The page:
O'Neil said she warns parents against intense survival-like swimming lessons before age one.
"Certainly splashing around a pool is fine," said O'Neil. "If they swallow too much water, it can lower their sodium levels in their body and that can be dangerous."
Because each child develops differently, it's difficult to tell which child will benefit from swimming lessons early on, according to the AAP.
"A parent's decision about starting swimming lessons or water-survival skills training at an early age must be individualized on the basis of the child's frequency of exposure to water, emotional maturity, physical limitations, and health concerns related to swimming pools," according to the policy statement.
Dr. Joseph Gigante, associate professor of general pediatrics at Monroe Carell Jr. Children's Hospital at Vanderbilt University, said that he'd recommend infants who are always supervised splashing around and enjoying the water.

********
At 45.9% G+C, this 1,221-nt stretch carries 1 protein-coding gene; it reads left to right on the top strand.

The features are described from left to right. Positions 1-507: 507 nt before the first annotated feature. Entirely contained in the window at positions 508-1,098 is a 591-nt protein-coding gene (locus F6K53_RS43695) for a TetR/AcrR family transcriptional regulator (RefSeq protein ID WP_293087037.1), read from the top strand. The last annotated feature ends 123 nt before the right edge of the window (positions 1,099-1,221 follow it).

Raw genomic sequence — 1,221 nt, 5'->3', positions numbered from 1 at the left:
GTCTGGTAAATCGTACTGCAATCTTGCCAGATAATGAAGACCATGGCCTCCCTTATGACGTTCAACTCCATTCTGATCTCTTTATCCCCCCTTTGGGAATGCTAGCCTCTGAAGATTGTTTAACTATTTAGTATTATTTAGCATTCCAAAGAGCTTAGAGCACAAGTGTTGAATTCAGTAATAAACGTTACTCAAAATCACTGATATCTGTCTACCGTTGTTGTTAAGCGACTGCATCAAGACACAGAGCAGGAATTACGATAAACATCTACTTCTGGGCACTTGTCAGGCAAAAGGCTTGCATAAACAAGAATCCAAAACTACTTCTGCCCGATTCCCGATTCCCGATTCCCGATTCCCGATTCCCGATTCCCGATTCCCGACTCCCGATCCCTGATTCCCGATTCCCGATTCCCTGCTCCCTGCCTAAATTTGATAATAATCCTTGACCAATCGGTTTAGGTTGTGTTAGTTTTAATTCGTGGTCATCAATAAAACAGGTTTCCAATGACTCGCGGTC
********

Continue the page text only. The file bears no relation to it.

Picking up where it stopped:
"The harm may be the false sense of security that an infant can save themselves at drowning," said Gigante. "Just because they can perform in front of an instructor doesn't mean it can prevent drowning."
But Moore said she has had parents tell her their children have successfully used the technique on their own. Still, she said, the class does not give parents the license to leave their child alone near water.
"We just like to encourage people to take the safety precautions but to also use this as a method," she said.